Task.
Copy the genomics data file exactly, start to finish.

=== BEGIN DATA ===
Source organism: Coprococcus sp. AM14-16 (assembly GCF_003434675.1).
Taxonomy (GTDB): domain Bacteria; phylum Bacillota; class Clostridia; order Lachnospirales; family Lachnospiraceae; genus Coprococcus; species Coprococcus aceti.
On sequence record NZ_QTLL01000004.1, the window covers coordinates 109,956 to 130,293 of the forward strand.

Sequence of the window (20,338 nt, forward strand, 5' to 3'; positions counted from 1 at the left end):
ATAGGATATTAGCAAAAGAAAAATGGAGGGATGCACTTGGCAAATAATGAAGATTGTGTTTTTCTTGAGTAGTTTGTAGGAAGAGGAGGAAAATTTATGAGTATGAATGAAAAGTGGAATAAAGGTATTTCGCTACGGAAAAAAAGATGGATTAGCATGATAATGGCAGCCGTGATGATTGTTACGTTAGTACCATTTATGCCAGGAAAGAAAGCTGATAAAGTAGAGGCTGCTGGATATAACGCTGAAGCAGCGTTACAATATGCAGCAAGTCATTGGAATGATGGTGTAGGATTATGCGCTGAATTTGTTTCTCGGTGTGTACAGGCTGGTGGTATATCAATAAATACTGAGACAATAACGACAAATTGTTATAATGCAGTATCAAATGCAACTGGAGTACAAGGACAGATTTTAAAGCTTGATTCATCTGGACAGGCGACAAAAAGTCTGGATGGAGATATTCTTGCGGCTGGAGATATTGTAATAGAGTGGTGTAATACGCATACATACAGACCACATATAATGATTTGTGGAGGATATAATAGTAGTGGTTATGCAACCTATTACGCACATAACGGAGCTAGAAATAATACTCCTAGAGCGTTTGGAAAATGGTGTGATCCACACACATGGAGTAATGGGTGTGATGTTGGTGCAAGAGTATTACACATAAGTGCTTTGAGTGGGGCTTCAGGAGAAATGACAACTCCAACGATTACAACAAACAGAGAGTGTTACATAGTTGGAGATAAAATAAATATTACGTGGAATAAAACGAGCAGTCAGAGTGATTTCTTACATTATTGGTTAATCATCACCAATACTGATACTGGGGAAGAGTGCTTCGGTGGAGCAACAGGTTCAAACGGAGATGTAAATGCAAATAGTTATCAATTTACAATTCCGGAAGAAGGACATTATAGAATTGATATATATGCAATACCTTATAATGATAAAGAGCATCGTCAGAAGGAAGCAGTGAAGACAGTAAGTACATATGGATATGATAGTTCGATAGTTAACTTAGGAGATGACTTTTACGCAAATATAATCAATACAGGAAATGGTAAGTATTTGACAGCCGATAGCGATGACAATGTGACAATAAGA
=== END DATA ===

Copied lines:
Source organism: Coprococcus sp. AM14-16 (assembly GCF_003434675.1).
Taxonomy (GTDB): domain Bacteria; phylum Bacillota; class Clostridia; order Lachnospirales; family Lachnospiraceae; genus Coprococcus; species Coprococcus aceti.
On sequence record NZ_QTLL01000004.1, the window covers coordinates 109,956 to 130,293 of the forward strand.

Sequence of the window (20,338 nt, forward strand, 5' to 3'; positions counted from 1 at the left end):
ATAGGATATTAGCAAAAGAAAAATGGAGGGATGCACTTGGCAAATAATGAAGATTGTGTTTTTCTTGAGTAGTTTGTAGGAAGAGGAGGAAAATTTATGAGTATGAATGAAAAGTGGAATAAAGGTATTTCGCTACGGAAAAAAAGATGGATTAGCATGATAATGGCAGCCGTGATGATTGTTACGTTAGTACCATTTATGCCAGGAAAGAAAGCTGATAAAGTAGAGGCTGCTGGATATAACGCTGAAGCAGCGTTACAATATGCAGCAAGTCATTGGAATGATGGTGTAGGATTATGCGCTGAATTTGTTTCTCGGTGTGTACAGGCTGGTGGTATATCAATAAATACTGAGACAATAACGACAAATTGTTATAATGCAGTATCAAATGCAACTGGAGTACAAGGACAGATTTTAAAGCTTGATTCATCTGGACAGGCGACAAAAAGTCTGGATGGAGATATTCTTGCGGCTGGAGATATTGTAATAGAGTGGTGTAATACGCATACATACAGACCACATATAATGATTTGTGGAGGATATAATAGTAGTGGTTATGCAACCTATTACGCACATAACGGAGCTAGAAATAATACTCCTAGAGCGTTTGGAAAATGGTGTGATCCACACACATGGAGTAATGGGTGTGATGTTGGTGCAAGAGTATTACACATAAGTGCTTTGAGTGGGGCTTCAGGAGAAATGACAACTCCAACGATTACAACAAACAGAGAGTGTTACATAGTTGGAGATAAAATAAATATTACGTGGAATAAAACGAGCAGTCAGAGTGATTTCTTACATTATTGGTTAATCATCACCAATACTGATACTGGGGAAGAGTGCTTCGGTGGAGCAACAGGTTCAAACGGAGATGTAAATGCAAATAGTTATCAATTTACAATTCCGGAAGAAGGACATTATAGAATTGATATATATGCAATACCTTATAATGATAAAGAGCATCGTCAGAAGGAAGCAGTGAAGACAGTAAGTACATATGGATATGATAGTTCGATAGTTAACTTAGGAGATGACTTTTACGCAAATATAATCAATACAGGAAATGGTAAGTATTTGACAGCCGATAGCGATGACAATGTGACAATAAGA